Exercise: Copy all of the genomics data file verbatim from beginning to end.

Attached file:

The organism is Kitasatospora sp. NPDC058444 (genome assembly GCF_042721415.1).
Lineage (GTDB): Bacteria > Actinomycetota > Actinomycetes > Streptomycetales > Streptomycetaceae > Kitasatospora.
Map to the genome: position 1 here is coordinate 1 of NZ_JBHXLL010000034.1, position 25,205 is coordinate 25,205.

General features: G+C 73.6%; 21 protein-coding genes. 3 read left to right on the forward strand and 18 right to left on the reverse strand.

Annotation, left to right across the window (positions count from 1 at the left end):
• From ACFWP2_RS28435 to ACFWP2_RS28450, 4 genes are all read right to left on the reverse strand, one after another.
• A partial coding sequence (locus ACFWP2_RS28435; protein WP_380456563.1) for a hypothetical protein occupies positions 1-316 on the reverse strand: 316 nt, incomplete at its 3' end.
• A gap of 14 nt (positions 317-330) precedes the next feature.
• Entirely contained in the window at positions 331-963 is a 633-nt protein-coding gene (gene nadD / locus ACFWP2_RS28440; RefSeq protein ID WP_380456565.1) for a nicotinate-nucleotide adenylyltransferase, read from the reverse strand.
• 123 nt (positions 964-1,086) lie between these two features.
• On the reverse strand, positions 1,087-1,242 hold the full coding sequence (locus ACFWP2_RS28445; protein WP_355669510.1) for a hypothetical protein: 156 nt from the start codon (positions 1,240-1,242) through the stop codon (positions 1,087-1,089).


The organism is Kitasatospora sp. NPDC058444 (genome assembly GCF_042721415.1).
Lineage (GTDB): Bacteria > Actinomycetota > Actinomycetes > Streptomycetales > Streptomycetaceae > Kitasatospora.
Map to the genome: position 1 here is coordinate 1 of NZ_JBHXLL010000034.1, position 25,205 is coordinate 25,205.

General features: G+C 73.6%; 21 protein-coding genes. 3 read left to right on the forward strand and 18 right to left on the reverse strand.

Annotation, left to right across the window (positions count from 1 at the left end):
• From ACFWP2_RS28435 to ACFWP2_RS28450, 4 genes are all read right to left on the reverse strand, one after another.
• A partial coding sequence (locus ACFWP2_RS28435; protein WP_380456563.1) for a hypothetical protein occupies positions 1-316 on the reverse strand: 316 nt, incomplete at its 3' end.
• A gap of 14 nt (positions 317-330) precedes the next feature.
• Entirely contained in the window at positions 331-963 is a 633-nt protein-coding gene (gene nadD / locus ACFWP2_RS28440; RefSeq protein ID WP_380456565.1) for a nicotinate-nucleotide adenylyltransferase, read from the reverse strand.
• 123 nt (positions 964-1,086) lie between these two features.
• On the reverse strand, positions 1,087-1,242 hold the full coding sequence (locus ACFWP2_RS28445; protein WP_355669510.1) for a hypothetical protein: 156 nt from the start codon (positions 1,240-1,242) through the stop codon (positions 1,087-1,089).